Why Steelcase Inc (NYSE: SCS) ROE of 10% Doesn’t Tell The Whole Story

in SHAREHOLDER RETURNS by

Steelcase Inc. (NYSE: SCS) underperformed the Industrials sector by -0.4% as it relates to ROE, producing a low 10.2% compared to the sector’s 10.6%. But what is more interesting is whether Steelcase will continue to post subpar returns moving forward. The DuPont analysis is a useful tool that may help us determine this. In my analysis below, I’ll use the DuPont model to reveal what’s really driving the company’s low ROE.


Steelcase’s ROE Trends

Return on equity or ROE represents the percentage return a company generates on the money shareholders have invested.

ROE = Net Income To Common / Average Total Common Equity

In general, a higher return on equity suggests management is utilizing the capital invested by shareholders efficiently. However, it is important to note that ROE can be impacted by management’s financing decisions such as the deployment of leverage.

Steelcase’s recent ROE trends are illustrated in the chart below.

Steelcase's ROE Trends Chart

source: finbox.io data explorer – ROE

Unfortunately for shareholders, Steelcase’s return on equity has decreased each year since 2016. ROE decreased from 24.3% to 16.6% in fiscal year 2017, decreased to 10.2% in 2018 and the LTM period is also its latest fiscal year. So what’s causing the steady decline?


What’s Causing Steelcase’s Declining Return On Equity

A less used approach although being much more intuitive, the DuPont formula is another way to calculate a company’s ROE. It is defined as:

ROE = Net Profit Margin * Asset Turnover * Equity Multiplier

Created by the DuPont Corporation in the 1920s, the analysis is a useful tool that helps determine what’s responsible for changes in a company’s ROE. It highlights that a firm’s ROE is affected by three things: profit margin, asset turnover, and its equity multiplier or financial leverage.

Analyzing changes in these three items over time allows investors to figure out if operating efficiency, asset use efficiency or the use of leverage is what’s causing changes in ROE. Strong companies should have ROE that is increasing because its net profit margin and/or asset turnover is increasing. On the other hand, a company may not be as strong as investors would otherwise think if ROE is increasing from the use of leverage or debt.

So let’s take a closer look at what’s causing Steelcase’s declining returns.

Steelcase’s Net Profit Margin Trends

Unfortunately for shareholders, Steelcase’s net profit margin has decreased each year since 2016. Margins decreased from 5.6% to 4.1% in fiscal year 2017, decreased to 2.6% in 2018 and the LTM period is also its latest fiscal year.

SCS Net Profit Margin Trends

source: data explorer – net profit margin

As a result, the company’s worsening margins help explain, at least in part, why ROE continues to decline. However, let’s also take a look at Steelcase’s efficiency.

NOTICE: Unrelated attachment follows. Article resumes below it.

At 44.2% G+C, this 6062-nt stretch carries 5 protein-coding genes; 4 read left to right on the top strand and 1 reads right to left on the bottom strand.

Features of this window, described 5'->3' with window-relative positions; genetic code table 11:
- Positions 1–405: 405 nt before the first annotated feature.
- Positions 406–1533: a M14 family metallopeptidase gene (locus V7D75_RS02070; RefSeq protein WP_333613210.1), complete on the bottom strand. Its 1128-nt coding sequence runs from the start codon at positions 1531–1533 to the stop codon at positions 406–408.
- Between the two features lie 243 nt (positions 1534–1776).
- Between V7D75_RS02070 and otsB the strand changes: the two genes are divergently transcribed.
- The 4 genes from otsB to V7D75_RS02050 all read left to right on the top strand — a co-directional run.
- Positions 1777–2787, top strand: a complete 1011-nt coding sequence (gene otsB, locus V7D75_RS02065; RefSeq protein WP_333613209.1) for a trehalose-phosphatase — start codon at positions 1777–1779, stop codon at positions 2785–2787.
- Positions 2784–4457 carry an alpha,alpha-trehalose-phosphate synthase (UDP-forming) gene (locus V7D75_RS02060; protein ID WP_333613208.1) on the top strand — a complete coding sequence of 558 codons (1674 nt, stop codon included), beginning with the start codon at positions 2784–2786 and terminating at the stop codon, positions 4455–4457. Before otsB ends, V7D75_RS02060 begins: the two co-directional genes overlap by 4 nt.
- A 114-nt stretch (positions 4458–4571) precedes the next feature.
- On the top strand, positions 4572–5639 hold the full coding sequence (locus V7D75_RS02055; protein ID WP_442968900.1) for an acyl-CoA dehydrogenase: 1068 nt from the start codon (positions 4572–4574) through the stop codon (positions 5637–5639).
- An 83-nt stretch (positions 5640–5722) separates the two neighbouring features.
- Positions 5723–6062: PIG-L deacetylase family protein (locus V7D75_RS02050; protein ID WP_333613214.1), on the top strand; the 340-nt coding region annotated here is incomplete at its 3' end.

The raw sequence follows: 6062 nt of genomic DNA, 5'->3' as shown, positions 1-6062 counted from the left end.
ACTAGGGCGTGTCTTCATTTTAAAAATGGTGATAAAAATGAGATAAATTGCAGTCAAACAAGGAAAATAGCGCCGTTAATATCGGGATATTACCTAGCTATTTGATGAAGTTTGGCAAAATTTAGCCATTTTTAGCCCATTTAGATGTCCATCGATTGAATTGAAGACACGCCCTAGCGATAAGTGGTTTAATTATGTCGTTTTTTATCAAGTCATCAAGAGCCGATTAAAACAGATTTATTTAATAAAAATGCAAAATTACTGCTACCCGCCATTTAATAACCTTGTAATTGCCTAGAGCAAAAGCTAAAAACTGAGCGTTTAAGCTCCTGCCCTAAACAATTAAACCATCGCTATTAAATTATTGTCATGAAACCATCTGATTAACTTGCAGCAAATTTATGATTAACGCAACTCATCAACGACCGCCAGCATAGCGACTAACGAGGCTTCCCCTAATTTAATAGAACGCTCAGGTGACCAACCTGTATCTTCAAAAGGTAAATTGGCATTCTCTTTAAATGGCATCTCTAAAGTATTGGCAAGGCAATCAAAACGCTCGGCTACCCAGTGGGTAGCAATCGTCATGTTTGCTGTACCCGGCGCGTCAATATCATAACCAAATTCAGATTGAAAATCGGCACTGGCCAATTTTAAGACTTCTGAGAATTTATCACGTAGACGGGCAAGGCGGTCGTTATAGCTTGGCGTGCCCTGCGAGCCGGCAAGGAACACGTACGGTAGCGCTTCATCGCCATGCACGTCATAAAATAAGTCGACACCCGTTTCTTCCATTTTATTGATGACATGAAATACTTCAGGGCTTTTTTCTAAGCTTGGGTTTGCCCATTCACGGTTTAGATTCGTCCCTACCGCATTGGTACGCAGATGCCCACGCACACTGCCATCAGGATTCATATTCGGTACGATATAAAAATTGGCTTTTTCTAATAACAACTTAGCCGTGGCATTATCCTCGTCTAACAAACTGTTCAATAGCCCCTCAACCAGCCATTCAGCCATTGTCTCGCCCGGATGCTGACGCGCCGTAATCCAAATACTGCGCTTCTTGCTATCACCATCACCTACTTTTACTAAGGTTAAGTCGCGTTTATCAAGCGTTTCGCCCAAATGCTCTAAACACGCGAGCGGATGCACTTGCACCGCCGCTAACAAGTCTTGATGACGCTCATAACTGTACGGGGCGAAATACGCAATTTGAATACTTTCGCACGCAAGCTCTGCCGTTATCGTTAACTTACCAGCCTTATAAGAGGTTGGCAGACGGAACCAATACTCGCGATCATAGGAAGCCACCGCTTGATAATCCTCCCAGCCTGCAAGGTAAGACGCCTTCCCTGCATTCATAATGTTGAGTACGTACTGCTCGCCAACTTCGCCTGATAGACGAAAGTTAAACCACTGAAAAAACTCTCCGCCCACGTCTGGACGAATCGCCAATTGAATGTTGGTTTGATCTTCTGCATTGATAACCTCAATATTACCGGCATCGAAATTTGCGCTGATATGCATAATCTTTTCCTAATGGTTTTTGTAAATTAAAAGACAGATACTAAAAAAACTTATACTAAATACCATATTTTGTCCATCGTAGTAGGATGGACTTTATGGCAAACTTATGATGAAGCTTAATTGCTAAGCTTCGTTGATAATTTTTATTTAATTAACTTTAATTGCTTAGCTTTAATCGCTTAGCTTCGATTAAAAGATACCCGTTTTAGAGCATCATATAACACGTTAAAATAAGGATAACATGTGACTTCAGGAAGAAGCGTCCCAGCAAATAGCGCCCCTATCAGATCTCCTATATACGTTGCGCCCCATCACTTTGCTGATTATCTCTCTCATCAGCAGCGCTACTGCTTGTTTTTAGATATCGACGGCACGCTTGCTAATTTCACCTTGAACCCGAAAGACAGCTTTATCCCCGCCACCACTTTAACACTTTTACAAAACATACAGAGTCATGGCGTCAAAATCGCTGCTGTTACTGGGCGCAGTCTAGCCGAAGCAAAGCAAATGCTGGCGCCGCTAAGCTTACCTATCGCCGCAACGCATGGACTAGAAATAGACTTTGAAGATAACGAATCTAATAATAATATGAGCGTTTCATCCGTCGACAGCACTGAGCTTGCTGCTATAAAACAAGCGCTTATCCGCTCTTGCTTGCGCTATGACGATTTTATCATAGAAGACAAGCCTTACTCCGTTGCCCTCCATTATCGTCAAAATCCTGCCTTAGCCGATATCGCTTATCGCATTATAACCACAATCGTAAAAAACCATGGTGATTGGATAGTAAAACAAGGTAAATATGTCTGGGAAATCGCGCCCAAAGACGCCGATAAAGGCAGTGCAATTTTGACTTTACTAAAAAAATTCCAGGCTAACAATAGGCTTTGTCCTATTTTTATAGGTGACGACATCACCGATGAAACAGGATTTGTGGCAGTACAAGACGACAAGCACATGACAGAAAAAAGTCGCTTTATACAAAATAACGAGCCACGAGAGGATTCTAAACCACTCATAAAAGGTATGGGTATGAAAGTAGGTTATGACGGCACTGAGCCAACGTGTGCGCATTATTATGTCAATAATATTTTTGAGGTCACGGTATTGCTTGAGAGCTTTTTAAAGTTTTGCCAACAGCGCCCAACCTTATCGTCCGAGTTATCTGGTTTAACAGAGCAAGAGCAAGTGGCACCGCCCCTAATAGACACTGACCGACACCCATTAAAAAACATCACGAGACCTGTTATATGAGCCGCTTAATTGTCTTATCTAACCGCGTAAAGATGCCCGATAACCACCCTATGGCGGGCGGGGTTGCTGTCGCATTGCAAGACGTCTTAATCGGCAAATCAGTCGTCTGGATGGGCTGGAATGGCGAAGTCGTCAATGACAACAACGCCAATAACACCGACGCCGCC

Steelcase’s Asset Turnover Trends

Unfortunately for shareholders, Steelcase’s asset turnover has decreased each year since 2016. Turnover decreased from 1.73x to 1.68x in fiscal year 2017, decreased to 1.67x in 2018 and the LTM period is also its latest fiscal year.

SCS Asset Turnover Trends

source: data explorer – asset turnover

As a result, the company’s worsening asset turnover ratio helps explain, at least partially, why ROE continues to decline.

Finally, the DuPont constituents that make up Steelcase’s ROE are shown in the table below. Note that the table also compares Steelcase to a peer group that includes HNI Corporation(NYSE: HNI), Knoll, Inc. (NYSE: KNL), Pitney Bowes Inc. (NYSE: PBI) and STERIS plc (NYSE: STE).

SCS ROE Breakdown vs Peers Table - DuPont Analysis

source: finbox.io’s DuPont model

In conclusion, the DuPont analysis has helped us better understand that Steelcase’s continuous fall in return on equity is the result of a steadily deteriorating net profit margin, a declining asset turnover ratio and declining leverage. Therefore when looking at the core operations of the business, Steelcase shareholders have reason to be concerned due to the company’s deteriorating profitability along with deteriorating operational efficiency and declining leverage.

The DuPont approach is a helpful tool when analyzing how well management is utilizing shareholder capital. However, it doesn’t necessarily tell the whole story. For example, how do the company’s ROE trends compare to its peers or sector? How about in absolute returns? I recommend that investors continue to research Steelcase to gain a better understanding of its fundamentals before making an investment decision.

As of this writing, I did not hold a position in any of the aforementioned securities and this is not a buy or sell recommendation on any security mentioned.

Expertise: Valuation, financial statement analysis. Matt Hogan is also a co-founder of finbox.io. His expertise is in investment decision making. Prior to finbox.io, Matt worked for an investment banking group providing fairness opinions in connection to stock acquisitions. He spent much of his time building valuation models to help clients determine an asset’s fair value. He believes that these same valuation models should be used by all investors before buying or selling a stock. His work is frequently published at InvestorPlace, Benzinga, ValueWalk, AAII, Barron’s, Seeking Alpha and investing.com. Matt can be reached at matt@finbox.io or at +1 (516) 778-6257.

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